Monday, December 2, 2013

"Be a Man"

This post is prompted by a recent news story about workplace bullying.  One employee was suspended from the workplace for being a bully; another had already left the team due to the acts of bullying.

The workplace happened to be an NFL locker room.  The details don't matter (and they're out there for you to find), but what matters is the response.  I got a bit curious for a few days, and read a few articles. Of course, the player who taunted and used racial slurs seemed to be known to be a bit of a loose cannon. The other player, for his part, was considered "strange" by some of his teammates.

One commentary on the situation by another player trotted out all the usual "be a man" macho code stuff you might expect. Showing weakness, you see, is against the code. Speaking out, speaking up, daring to be different, all against the code.  (The code of "war","warriors",  "brothers at arms".)

Unasked for, some "be a man" memories from my school days have popped into my head:

-being in grade 7 and having another boy saying he'd meet me outside after school. I remember how  the punches felt hitting the side of my head.  I was ashamed. It's not much of a fight when one fighter doesn't know why he's fighting, or even how to fight.  As Neil Young once sang, "the punches came fast and hard/lying on my back in the school yard."
-the same thing happened once more that year. Not sure why that happened either. I was still ashamed. I still didn't know how to fight. Maybe I wasn't man enough to know how to fight? Why were my fists not made to swing in collision arc with someone else's face?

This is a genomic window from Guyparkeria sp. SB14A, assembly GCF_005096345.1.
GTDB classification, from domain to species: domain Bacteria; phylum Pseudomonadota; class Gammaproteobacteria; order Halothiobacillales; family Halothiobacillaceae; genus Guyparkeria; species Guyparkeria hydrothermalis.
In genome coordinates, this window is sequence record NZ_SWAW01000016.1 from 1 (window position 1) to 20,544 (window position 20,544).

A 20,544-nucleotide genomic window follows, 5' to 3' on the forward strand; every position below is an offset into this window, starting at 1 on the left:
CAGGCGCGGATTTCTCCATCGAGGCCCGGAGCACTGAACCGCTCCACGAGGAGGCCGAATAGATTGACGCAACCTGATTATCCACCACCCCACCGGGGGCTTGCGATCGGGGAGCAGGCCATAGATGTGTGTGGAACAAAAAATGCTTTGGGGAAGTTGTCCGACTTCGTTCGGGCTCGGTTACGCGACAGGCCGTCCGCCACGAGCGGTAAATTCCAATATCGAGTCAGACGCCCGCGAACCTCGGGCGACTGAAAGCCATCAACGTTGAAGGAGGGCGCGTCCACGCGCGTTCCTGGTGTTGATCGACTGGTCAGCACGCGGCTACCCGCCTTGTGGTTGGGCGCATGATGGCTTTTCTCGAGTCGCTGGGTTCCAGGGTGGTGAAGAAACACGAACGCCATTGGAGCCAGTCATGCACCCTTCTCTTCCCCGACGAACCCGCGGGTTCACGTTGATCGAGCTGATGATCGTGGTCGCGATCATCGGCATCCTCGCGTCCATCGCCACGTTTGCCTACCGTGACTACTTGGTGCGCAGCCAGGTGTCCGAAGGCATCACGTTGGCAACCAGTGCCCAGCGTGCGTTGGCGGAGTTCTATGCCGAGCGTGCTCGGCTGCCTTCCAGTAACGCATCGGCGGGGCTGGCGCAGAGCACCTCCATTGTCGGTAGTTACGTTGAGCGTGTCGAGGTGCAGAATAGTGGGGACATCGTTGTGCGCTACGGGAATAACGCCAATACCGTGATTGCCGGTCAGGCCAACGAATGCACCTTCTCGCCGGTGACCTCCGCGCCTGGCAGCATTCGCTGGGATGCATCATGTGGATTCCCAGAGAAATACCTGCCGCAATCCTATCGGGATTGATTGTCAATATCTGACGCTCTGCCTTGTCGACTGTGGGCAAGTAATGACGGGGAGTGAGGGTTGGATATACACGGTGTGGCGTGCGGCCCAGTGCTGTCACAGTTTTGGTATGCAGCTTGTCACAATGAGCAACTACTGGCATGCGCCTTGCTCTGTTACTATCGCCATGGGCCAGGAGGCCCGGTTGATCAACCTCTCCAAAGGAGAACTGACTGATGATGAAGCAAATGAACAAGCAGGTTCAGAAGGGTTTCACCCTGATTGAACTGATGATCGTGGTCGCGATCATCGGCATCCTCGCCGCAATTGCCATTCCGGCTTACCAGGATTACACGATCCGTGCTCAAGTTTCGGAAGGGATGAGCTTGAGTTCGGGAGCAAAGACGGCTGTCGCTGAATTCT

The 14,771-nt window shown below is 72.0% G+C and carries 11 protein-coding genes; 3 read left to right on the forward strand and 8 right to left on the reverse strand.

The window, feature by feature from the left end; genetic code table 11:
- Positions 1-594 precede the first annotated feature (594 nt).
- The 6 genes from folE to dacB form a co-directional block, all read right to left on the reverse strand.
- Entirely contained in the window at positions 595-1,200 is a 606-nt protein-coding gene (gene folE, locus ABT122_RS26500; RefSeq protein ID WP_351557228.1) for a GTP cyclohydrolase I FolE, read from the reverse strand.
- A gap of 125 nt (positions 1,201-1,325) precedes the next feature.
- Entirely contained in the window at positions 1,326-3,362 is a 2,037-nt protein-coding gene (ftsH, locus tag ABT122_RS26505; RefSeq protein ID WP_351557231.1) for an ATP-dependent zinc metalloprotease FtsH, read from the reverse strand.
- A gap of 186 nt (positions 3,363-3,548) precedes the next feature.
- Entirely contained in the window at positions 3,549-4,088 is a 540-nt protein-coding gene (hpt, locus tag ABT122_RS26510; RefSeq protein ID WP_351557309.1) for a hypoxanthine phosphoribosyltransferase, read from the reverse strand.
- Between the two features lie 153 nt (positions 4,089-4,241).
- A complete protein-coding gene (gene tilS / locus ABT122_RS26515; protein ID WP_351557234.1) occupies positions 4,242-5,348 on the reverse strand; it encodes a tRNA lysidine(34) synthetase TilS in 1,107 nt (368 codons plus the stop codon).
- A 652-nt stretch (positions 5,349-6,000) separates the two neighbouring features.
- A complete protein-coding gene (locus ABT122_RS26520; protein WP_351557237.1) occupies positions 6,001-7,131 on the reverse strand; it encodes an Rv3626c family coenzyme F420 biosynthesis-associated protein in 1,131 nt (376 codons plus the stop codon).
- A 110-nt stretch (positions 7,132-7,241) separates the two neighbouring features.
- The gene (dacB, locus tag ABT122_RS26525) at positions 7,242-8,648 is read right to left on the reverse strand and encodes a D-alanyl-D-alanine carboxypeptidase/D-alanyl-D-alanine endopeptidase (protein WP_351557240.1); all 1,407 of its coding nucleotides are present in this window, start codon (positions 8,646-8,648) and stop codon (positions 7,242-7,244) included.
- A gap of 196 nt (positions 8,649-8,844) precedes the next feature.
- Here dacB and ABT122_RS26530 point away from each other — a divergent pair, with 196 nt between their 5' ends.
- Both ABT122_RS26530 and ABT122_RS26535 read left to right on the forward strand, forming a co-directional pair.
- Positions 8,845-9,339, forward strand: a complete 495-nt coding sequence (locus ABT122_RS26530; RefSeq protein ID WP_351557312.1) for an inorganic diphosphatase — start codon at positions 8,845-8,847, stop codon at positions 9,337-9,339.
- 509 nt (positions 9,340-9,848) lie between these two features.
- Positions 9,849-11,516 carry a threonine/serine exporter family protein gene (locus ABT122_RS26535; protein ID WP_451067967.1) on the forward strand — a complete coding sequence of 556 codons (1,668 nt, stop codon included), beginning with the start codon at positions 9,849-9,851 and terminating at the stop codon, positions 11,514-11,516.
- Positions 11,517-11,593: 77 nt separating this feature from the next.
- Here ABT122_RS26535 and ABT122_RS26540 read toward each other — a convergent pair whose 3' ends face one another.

I don't know, but I didn't land one punch, nor did I even try.

I've been thinking about "be a man" lately because I have two boys, 1 and 3 years old.  When you are a father, you think about things like that.  What kind of men will they?  Hopefully not ones who need to fight to prove something about being a man. Hopefully not ones who subscribe to ridiculous cliches of manhood (whether they be the "bumbling dad" stereotype from sitcoms, the "tough guy" athlete, the "action hero", or "patriarchal" family head).  

Here are some ways they can "be a man":

-bake a cake
-write a poem
-read a poem
-run a race
-turn down a fight
-read a book
-tell their mother they love her
-hug a cat
-admit when they're sad
-pay attention to their feelings
-talk about their feelings
-respect all humankind
-not let anyone else tell them how to "be a man"

Most of all, boys, to thine own selves be true. Become the man that you will be. Don't be denied!

Don't Be Denied 

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